The same spectre is clearly haunting Caroline Flint, currently the minister for Europe. She is warning Labour MPs and trade unions they will play into the hands of the BNP if they continue their campaign against companies they claim recruit "foreign workers" to undercut pay levels.
The fair Flint is not of course suggesting that these Labour MPs and trade unions should do anything about the problem – and nor will the erstwhile Conservatives even begin to address it. The conventional wisdom is that they should stop talking about it, and then it will go away.
Unfortunately for the luvvies, this is an issue which simply will not go away. In fact, as the recession deepens, it will become more strident and demanding, breaking into the cosy conspiracy of silence which the three main political parties have sought to foster.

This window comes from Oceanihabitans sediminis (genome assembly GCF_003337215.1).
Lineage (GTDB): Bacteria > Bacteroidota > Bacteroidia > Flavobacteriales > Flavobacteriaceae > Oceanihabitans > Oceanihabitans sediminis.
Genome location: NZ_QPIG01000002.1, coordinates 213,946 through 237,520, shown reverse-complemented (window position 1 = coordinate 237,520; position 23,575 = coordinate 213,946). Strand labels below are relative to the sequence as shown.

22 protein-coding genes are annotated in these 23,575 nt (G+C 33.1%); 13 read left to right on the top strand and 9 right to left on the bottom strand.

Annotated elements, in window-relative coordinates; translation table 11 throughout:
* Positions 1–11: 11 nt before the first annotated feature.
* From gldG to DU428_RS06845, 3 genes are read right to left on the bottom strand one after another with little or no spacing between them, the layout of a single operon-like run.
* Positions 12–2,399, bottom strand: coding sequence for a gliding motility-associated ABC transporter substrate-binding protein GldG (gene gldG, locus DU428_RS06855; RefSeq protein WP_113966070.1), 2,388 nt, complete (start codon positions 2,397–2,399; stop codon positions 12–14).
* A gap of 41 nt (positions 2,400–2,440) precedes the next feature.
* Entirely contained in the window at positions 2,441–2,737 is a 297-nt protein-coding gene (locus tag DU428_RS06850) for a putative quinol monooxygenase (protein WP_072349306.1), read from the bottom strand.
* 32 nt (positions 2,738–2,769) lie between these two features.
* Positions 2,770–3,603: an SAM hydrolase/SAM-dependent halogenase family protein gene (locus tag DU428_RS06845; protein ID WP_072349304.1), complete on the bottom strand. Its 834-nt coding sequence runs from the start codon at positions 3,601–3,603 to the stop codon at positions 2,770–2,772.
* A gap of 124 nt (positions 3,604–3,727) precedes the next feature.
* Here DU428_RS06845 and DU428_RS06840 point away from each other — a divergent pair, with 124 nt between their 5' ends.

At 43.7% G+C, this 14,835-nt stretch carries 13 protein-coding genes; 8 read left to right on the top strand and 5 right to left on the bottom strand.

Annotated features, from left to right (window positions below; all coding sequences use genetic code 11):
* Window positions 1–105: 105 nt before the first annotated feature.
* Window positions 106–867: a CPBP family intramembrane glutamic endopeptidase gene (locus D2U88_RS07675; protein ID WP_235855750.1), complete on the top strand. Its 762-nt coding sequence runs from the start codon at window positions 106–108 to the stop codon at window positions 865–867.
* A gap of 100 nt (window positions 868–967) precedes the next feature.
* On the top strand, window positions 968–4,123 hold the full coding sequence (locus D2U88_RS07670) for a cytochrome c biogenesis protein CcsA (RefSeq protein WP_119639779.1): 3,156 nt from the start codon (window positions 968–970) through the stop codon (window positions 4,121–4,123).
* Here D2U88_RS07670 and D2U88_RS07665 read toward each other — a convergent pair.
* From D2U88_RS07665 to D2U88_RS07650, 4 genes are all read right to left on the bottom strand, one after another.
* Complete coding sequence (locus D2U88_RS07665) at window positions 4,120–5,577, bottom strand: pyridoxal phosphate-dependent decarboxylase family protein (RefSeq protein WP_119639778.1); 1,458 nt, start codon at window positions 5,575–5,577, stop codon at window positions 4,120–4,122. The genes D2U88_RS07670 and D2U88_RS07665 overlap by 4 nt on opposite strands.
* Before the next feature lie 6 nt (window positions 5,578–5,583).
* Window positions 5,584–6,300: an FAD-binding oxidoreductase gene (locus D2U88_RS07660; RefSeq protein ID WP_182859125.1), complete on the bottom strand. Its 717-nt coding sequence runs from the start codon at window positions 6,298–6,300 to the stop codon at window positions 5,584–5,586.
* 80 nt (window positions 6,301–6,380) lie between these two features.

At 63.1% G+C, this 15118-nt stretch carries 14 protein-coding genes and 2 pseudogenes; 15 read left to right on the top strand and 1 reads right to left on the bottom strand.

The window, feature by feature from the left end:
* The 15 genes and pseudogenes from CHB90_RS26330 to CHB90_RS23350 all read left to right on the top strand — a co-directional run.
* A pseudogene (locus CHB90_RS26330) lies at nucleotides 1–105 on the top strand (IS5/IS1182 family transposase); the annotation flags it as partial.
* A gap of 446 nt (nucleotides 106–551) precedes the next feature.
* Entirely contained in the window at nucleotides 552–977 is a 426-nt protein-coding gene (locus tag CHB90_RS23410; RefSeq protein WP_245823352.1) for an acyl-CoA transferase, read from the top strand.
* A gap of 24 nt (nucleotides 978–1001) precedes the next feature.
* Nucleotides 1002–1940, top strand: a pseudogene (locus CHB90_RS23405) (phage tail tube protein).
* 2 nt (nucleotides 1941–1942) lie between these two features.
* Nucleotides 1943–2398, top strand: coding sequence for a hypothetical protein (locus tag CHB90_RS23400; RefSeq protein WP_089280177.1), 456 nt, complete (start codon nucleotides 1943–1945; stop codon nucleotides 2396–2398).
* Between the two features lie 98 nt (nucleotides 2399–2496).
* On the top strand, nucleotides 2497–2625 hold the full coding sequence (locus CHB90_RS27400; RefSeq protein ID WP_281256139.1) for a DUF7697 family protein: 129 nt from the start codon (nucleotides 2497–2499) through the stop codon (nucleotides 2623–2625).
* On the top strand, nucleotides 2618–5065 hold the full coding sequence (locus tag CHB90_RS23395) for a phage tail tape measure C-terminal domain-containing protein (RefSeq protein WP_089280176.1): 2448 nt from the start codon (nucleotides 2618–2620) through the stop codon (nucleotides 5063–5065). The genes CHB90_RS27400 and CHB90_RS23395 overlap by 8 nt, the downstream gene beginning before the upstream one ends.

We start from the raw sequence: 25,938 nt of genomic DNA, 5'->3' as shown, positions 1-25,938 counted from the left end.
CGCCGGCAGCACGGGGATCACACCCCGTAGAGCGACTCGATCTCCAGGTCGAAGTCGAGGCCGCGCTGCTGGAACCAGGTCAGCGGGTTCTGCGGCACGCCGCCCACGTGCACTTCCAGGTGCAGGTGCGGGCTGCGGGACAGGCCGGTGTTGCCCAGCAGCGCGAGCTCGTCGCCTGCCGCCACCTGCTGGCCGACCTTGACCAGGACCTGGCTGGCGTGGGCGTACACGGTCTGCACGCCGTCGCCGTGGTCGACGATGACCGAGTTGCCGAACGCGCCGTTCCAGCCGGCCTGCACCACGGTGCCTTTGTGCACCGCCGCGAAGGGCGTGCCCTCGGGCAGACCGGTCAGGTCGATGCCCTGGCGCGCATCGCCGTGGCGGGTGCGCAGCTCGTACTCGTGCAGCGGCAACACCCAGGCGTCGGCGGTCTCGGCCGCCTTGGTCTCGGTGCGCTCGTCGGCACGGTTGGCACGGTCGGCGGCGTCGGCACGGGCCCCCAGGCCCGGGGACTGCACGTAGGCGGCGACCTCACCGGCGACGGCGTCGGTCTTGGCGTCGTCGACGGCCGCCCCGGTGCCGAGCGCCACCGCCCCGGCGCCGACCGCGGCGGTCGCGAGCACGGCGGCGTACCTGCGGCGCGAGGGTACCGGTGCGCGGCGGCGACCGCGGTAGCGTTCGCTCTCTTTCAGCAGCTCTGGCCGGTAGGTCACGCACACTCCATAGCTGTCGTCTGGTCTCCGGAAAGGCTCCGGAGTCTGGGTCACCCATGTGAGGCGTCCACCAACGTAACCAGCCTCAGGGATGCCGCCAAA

This, it seems, is matched by an equal stridency from the Tribune Magazine, which is telling its readers that "the fight against the far right in Britain has never been harder – or more important."
It is reporting the "Unite Against Fascism" national conference at Congress House in London last Saturday, when more than 400 politicians, trade union activists, members of Muslim, Jewish, black and Asian groups, and lesbian and gay organisations got together "to sound the alarm about the rise of the British National Party."
The problem for these people, however, is that they cannot address the root concerns of so many people – and cannot even discuss them coherently. Their very existence and tactics therefore exacerbate the problem they seek to resolve, leaving a yawning gap which the BNP will be only too pleased to fill.